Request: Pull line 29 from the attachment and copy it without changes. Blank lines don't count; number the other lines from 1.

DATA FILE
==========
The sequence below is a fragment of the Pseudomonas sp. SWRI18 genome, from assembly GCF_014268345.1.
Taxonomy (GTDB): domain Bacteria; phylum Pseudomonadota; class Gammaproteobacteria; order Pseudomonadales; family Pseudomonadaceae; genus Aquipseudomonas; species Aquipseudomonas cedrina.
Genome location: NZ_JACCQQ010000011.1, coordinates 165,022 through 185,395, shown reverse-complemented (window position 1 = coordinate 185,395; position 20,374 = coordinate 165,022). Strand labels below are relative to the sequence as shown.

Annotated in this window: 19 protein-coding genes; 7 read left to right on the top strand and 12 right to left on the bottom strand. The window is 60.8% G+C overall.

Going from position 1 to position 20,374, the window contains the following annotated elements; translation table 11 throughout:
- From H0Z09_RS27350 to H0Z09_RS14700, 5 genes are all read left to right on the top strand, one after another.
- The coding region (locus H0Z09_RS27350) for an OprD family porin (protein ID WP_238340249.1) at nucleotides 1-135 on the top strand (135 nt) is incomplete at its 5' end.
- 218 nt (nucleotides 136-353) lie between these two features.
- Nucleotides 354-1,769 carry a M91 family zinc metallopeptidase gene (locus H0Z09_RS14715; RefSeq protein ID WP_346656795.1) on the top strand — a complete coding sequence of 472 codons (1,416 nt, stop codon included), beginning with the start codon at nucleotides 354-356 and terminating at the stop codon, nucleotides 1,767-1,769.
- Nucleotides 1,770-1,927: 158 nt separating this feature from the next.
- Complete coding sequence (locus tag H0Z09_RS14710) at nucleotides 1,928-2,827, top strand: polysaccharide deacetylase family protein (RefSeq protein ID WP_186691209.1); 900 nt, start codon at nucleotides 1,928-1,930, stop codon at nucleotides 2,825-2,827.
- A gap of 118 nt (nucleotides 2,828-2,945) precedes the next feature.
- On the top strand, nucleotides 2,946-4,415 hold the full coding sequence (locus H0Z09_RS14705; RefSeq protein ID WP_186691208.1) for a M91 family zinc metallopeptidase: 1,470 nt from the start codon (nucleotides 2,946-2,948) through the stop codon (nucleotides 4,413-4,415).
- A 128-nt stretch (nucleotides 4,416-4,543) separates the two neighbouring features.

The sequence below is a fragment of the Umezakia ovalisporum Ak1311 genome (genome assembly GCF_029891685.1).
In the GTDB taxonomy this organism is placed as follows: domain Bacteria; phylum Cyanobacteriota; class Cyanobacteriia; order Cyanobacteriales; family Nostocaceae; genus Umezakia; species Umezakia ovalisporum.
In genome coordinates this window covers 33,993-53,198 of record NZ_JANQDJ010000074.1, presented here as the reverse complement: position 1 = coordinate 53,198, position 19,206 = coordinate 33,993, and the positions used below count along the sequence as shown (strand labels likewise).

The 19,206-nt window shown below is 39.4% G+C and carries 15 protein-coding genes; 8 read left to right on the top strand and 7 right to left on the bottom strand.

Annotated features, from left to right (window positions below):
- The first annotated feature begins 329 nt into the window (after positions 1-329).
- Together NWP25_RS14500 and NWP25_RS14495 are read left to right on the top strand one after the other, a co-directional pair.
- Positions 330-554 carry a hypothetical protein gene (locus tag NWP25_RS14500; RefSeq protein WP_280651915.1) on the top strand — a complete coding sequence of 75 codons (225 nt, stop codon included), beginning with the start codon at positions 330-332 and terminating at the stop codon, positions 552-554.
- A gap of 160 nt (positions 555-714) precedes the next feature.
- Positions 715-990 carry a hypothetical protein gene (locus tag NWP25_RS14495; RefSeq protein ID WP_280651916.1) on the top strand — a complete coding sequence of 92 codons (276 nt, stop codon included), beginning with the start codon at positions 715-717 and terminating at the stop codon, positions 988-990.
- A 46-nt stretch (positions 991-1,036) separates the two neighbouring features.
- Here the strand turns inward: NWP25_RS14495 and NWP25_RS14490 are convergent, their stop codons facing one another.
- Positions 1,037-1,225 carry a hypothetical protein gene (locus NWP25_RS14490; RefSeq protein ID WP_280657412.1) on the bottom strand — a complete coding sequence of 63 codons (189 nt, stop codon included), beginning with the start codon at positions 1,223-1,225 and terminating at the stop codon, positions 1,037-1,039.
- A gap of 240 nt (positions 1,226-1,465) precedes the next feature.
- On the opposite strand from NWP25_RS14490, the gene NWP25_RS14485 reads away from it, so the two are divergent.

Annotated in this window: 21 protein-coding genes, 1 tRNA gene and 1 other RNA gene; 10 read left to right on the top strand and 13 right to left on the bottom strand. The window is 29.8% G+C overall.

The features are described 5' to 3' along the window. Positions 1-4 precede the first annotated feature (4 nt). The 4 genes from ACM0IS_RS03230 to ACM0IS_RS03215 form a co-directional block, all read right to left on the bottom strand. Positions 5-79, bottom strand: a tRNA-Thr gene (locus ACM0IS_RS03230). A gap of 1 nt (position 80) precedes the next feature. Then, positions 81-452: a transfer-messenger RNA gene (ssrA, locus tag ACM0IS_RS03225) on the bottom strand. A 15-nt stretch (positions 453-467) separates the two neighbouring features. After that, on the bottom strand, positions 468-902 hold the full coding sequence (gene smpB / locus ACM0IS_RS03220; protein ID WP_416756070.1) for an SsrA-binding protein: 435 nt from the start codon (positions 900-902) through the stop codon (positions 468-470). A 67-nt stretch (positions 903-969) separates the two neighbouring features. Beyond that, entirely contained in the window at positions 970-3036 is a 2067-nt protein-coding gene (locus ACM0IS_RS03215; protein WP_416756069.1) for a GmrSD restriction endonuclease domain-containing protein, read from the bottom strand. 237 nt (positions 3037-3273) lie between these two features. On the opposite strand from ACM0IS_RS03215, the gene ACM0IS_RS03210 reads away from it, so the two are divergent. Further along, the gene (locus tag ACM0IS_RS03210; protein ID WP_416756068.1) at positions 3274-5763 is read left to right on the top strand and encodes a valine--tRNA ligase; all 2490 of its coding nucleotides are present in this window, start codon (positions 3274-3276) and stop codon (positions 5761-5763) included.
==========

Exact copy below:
- On the opposite strand from NWP25_RS14490, the gene NWP25_RS14485 reads away from it, so the two are divergent.